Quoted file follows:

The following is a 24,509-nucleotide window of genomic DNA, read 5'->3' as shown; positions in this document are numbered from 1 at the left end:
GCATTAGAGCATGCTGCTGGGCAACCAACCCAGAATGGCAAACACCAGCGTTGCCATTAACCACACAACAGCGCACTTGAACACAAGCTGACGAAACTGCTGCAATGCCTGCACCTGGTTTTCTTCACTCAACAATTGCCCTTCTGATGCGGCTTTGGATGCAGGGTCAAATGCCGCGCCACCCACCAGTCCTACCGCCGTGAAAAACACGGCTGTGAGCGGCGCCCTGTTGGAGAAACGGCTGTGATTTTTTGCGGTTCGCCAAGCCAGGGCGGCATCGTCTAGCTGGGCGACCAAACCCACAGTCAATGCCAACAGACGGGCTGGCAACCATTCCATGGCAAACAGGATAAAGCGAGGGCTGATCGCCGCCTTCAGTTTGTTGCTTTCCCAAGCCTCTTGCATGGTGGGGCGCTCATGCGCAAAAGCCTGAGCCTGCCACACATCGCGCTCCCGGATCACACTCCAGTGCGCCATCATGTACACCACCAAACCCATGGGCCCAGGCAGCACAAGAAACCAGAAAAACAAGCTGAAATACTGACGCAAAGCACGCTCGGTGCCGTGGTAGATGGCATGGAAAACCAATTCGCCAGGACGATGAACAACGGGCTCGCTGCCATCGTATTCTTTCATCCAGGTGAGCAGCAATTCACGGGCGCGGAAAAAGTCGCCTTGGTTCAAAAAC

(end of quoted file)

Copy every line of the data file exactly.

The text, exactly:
The following is a 24,509-nucleotide window of genomic DNA, read 5'->3' as shown; positions in this document are numbered from 1 at the left end:
GCATTAGAGCATGCTGCTGGGCAACCAACCCAGAATGGCAAACACCAGCGTTGCCATTAACCACACAACAGCGCACTTGAACACAAGCTGACGAAACTGCTGCAATGCCTGCACCTGGTTTTCTTCACTCAACAATTGCCCTTCTGATGCGGCTTTGGATGCAGGGTCAAATGCCGCGCCACCCACCAGTCCTACCGCCGTGAAAAACACGGCTGTGAGCGGCGCCCTGTTGGAGAAACGGCTGTGATTTTTTGCGGTTCGCCAAGCCAGGGCGGCATCGTCTAGCTGGGCGACCAAACCCACAGTCAATGCCAACAGACGGGCTGGCAACCATTCCATGGCAAACAGGATAAAGCGAGGGCTGATCGCCGCCTTCAGTTTGTTGCTTTCCCAAGCCTCTTGCATGGTGGGGCGCTCATGCGCAAAAGCCTGAGCCTGCCACACATCGCGCTCCCGGATCACACTCCAGTGCGCCATCATGTACACCACCAAACCCATGGGCCCAGGCAGCACAAGAAACCAGAAAAACAAGCTGAAATACTGACGCAAAGCACGCTCGGTGCCGTGGTAGATGGCATGGAAAACCAATTCGCCAGGACGATGAACAACGGGCTCGCTGCCATCGTATTCTTTCATCCAGGTGAGCAGCAATTCACGGGCGCGGAAAAAGTCGCCTTGGTTCAAAAAC